Sunday 18 February 2018

Fewer church bells ring out for weddings, report shows

Rise in numbers of civil marriages as birth rate continues to drop steadily

The proportion of civil marriages is on the increase and the rate of religious marriages fell from about 71pc of the total in 2009 to 68pc last year
The proportion of civil marriages is on the increase and the rate of religious marriages fell from about 71pc of the total in 2009 to 68pc last year
Nicola Anderson

Nicola Anderson

The marriage referendum result set Ireland's stock soaring across the world - and it seems the romance is not just limited to same-sex couples.

The number of marriages rose steadily last year, with 22,033 nuptials taking place, up from 20,670 the year before, an increase of 6.6pc.

According to the Annual Report of the Registrar General, Kieran Feely, traditional church weddings are still the ceremony of choice for most Irish couples, accounting for 14,972 marriages in 2014.

However, the proportion of civil marriages is on the increase and the rate of religious marriages fell from about 71pc of the total in 2009 to 68pc last year.

"There has been a marked increase in the number of civil marriages over a lengthy period," the report said.

A further 4pc of marriages were defined as "secular".

In a breakdown, the statistics show that 4,195 civil marriages took place at a registrar's office, while 1,972 took place at an outside venue - including hotels, stately homes, civic buildings and restaurants.

This prompted the Registrar General to observe that "clearly, the decision to introduce a choice of venues for civil marriages has proved very popular", with 32pc of civil marriages taking place at outside venues in 2014.

However, the report noted: "The solemnisation of marriages at outside venues is very time-consuming as registrars often have to travel considerable distances to venues in rural areas and have to contend with traffic congestion in major urban centres."

Elsewhere, the figures show that the HSE lost two civil solemnisers in the last year, down from 107 in 2013 to 105 last year.

The Registrar General notes that there has been a significant shift in the composition of marriages, between religious and civil, in recent years, with the number of religious marriages as a proportion of total marriages falling from approximately 71pc in 2009 to 68pc in 2014.

In 1996 there were 928 civil marriages, or 6pc of the total, rising to 18pc in 2002 and to 22pc in 2005.

The proportion of civil marriages for 2009 increased considerably to 29pc and this trend has been maintained, the Registrar said.


With 2014 the first full year that secular marriages were recognised under statute, the Registrar says it is noteworthy that of the 1,363 additional marriages registered in 2014 over the previous year, 29pc were religious, while 71pc were civil or secular.

The number of civil partnerships registered last year stood at 392, with most among male same-sex couples, at 242, and 150 among females.

Most were aged 31-40, followed by those aged 21-30. A small, but significant, number, at 31 individuals, were in the 61-70 age group.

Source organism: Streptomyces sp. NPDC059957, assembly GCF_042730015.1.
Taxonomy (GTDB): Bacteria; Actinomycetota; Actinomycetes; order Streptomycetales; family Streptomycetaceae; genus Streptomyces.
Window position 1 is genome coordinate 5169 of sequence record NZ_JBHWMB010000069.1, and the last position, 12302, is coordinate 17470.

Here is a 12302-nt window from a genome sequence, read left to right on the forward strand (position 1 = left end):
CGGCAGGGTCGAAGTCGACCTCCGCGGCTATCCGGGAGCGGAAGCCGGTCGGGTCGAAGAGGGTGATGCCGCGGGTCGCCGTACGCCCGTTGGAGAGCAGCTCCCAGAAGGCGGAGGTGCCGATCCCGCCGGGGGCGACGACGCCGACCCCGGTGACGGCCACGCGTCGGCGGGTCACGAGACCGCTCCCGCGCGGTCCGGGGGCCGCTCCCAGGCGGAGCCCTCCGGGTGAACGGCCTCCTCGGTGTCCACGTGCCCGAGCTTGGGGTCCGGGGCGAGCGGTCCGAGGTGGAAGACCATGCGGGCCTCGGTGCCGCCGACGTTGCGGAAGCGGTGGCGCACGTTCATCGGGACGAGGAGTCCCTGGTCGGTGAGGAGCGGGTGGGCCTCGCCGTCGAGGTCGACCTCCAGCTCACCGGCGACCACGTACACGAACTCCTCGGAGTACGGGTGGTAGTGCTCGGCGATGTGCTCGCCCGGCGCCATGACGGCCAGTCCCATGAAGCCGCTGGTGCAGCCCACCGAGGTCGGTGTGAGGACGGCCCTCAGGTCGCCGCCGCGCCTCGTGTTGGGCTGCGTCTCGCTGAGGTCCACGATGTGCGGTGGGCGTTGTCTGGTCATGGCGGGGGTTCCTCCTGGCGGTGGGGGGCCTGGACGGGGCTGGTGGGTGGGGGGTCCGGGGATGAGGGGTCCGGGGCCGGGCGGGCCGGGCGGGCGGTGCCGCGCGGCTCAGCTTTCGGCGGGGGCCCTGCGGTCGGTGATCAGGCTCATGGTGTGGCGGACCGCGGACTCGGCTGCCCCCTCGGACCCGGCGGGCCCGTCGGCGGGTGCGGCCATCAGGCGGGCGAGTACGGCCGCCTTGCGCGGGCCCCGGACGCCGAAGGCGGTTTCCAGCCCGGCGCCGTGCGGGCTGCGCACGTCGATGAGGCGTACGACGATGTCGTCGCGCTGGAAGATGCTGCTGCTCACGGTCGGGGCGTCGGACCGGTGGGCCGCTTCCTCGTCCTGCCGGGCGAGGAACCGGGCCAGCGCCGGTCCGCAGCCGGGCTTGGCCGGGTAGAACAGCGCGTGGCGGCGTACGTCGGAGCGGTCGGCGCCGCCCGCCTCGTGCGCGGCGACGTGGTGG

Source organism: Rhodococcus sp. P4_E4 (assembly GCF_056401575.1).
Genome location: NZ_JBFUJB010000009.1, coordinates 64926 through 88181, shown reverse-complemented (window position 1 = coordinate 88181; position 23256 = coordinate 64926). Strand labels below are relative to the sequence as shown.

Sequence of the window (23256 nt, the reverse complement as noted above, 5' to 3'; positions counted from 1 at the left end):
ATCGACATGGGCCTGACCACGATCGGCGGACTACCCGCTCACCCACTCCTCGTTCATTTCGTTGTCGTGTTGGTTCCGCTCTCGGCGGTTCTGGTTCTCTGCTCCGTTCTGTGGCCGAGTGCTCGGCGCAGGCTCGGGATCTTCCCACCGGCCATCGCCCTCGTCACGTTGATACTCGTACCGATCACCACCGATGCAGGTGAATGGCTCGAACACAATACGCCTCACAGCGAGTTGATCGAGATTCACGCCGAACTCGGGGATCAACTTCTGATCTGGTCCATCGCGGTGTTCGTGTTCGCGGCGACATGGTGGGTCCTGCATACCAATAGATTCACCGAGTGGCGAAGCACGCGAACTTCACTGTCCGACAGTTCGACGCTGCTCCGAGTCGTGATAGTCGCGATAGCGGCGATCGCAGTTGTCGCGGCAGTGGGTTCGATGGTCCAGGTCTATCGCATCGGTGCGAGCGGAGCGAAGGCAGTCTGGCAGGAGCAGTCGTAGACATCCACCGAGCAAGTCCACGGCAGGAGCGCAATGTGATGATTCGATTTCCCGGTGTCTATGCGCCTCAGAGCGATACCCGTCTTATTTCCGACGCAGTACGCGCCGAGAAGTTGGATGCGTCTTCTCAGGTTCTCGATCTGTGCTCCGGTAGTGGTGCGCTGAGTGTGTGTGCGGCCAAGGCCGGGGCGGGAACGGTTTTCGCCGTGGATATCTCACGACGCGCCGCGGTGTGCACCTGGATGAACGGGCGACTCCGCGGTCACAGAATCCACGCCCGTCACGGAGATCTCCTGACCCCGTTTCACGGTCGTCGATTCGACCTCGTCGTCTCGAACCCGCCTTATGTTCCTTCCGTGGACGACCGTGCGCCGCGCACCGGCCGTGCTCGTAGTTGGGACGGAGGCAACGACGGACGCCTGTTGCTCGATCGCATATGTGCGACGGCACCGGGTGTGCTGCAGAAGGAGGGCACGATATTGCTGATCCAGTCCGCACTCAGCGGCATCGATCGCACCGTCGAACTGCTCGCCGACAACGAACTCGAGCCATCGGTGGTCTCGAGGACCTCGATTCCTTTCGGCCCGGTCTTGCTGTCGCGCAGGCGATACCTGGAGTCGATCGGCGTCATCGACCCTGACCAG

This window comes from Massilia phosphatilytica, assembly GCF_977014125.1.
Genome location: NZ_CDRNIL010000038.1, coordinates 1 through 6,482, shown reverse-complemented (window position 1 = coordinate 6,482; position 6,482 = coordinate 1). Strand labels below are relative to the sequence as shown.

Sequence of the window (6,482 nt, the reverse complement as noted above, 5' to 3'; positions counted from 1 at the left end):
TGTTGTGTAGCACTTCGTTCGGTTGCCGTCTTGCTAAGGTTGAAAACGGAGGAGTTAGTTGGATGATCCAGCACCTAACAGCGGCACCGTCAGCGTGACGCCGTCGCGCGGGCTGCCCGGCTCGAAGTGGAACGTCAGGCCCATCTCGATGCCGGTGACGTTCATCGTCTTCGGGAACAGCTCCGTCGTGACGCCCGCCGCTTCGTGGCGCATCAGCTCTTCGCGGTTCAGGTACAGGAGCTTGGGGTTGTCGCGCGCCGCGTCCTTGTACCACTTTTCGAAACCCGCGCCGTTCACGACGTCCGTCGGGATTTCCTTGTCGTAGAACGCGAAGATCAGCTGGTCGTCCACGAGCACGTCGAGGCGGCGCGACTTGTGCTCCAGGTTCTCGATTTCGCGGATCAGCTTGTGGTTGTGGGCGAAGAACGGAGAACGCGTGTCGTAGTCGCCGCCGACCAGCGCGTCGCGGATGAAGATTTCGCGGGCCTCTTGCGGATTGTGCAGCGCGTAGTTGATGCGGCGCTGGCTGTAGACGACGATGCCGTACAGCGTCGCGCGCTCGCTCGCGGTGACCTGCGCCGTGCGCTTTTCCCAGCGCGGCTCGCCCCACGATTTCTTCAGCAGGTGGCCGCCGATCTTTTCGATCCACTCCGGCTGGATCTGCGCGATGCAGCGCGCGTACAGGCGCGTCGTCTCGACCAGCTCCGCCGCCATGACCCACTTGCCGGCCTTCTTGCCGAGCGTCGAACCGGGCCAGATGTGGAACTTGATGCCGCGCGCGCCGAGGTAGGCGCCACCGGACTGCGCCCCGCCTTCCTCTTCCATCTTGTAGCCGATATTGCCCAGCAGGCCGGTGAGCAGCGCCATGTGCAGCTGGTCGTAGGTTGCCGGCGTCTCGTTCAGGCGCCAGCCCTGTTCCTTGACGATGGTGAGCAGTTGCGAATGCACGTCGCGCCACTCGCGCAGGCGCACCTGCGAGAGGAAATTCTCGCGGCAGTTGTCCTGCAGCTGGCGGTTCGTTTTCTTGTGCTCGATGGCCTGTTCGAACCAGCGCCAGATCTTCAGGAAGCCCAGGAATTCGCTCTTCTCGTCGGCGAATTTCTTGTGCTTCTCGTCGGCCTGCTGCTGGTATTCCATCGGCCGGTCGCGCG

A dash of cold water on the romance front came with the Registrar's findings about anecdotal evidence of marriages of convenience. Figures show a rise in non-Irish EU nationals marrying non-EU nationals, at over 2,200 last year, with the most prevalent country of the non-EU spouse being the United States, followed by Australia and Brazil.

The report says that "while it would be wrong to characterise all marriages between EU and non-EU nationals as marriages of convenience, the relatively low rate of conversion of notices of intention to marry to actual marriage would suggest that marriages of convenience are a significant problem".

It notes that while the Civil Registration (Amendment) Act of 2014 includes measures to prevent marriages of convenience, "stratagems ... to avoid immigration controls are many and varied and it is unrealistic to expect that any single measure will solve the problem".

Meanwhile 67,750 births were registered, with the Registrar noting that the growth in births over the past decade-and-a-half has been "very substantial".

However, the figures are confirmation that the baby boom period is over, with the declines of 2012, 2013 and 2014 being "very substantial".

The number of births last year was 11pc less than the most fertile year, 2008.

The year 2012 was the first year in which the number of births declined significantly since 1994, while the number of adoptions registered was minute, at just 112 last year.

Deaths remained relatively "static" in 2014, continuing a trend since 2000, with 29,638 deaths registered.

Some 8,514 coroners' certificates were issued, not necessarily for deaths which had taken place last year.

The report notes that the number of deaths registered on foot of a coroner's certificate has risen significantly in recent years, now representing 29pc of all deaths registered.

Deaths in suspicious circumstances are referred to a coroner, but the report explains the increase is mainly due to coroners requesting that deaths due to hospital-acquired infection in nursing homes are referred to them as a matter of course.

Irish Independent

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